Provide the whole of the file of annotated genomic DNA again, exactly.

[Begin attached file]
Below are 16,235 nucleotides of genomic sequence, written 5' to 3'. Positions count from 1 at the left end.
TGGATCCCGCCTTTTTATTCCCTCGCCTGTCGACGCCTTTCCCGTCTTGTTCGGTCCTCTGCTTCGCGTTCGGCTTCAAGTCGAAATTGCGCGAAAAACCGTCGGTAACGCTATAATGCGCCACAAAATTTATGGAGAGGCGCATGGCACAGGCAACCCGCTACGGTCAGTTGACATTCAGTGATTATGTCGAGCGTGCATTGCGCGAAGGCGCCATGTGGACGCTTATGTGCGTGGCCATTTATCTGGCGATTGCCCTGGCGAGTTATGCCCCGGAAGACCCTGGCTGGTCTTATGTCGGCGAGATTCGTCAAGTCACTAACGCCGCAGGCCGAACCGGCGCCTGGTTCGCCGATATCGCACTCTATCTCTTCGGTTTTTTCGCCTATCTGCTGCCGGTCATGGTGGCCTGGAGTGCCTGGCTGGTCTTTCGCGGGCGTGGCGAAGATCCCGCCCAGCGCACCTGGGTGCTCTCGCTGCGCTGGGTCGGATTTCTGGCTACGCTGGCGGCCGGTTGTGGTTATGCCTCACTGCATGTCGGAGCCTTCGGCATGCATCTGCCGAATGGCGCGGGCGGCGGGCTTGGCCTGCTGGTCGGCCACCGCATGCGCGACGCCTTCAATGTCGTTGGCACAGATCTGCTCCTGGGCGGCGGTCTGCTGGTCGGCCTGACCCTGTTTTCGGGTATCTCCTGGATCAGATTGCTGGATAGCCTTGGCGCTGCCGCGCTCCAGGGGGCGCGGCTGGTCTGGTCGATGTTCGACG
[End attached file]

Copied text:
Below are 16,235 nucleotides of genomic sequence, written 5' to 3'. Positions count from 1 at the left end.
TGGATCCCGCCTTTTTATTCCCTCGCCTGTCGACGCCTTTCCCGTCTTGTTCGGTCCTCTGCTTCGCGTTCGGCTTCAAGTCGAAATTGCGCGAAAAACCGTCGGTAACGCTATAATGCGCCACAAAATTTATGGAGAGGCGCATGGCACAGGCAACCCGCTACGGTCAGTTGACATTCAGTGATTATGTCGAGCGTGCATTGCGCGAAGGCGCCATGTGGACGCTTATGTGCGTGGCCATTTATCTGGCGATTGCCCTGGCGAGTTATGCCCCGGAAGACCCTGGCTGGTCTTATGTCGGCGAGATTCGTCAAGTCACTAACGCCGCAGGCCGAACCGGCGCCTGGTTCGCCGATATCGCACTCTATCTCTTCGGTTTTTTCGCCTATCTGCTGCCGGTCATGGTGGCCTGGAGTGCCTGGCTGGTCTTTCGCGGGCGTGGCGAAGATCCCGCCCAGCGCACCTGGGTGCTCTCGCTGCGCTGGGTCGGATTTCTGGCTACGCTGGCGGCCGGTTGTGGTTATGCCTCACTGCATGTCGGAGCCTTCGGCATGCATCTGCCGAATGGCGCGGGCGGCGGGCTTGGCCTGCTGGTCGGCCACCGCATGCGCGACGCCTTCAATGTCGTTGGCACAGATCTGCTCCTGGGCGGCGGTCTGCTGGTCGGCCTGACCCTGTTTTCGGGTATCTCCTGGATCAGATTGCTGGATAGCCTTGGCGCTGCCGCGCTCCAGGGGGCGCGGCTGGTCTGGTCGATGTTCGACG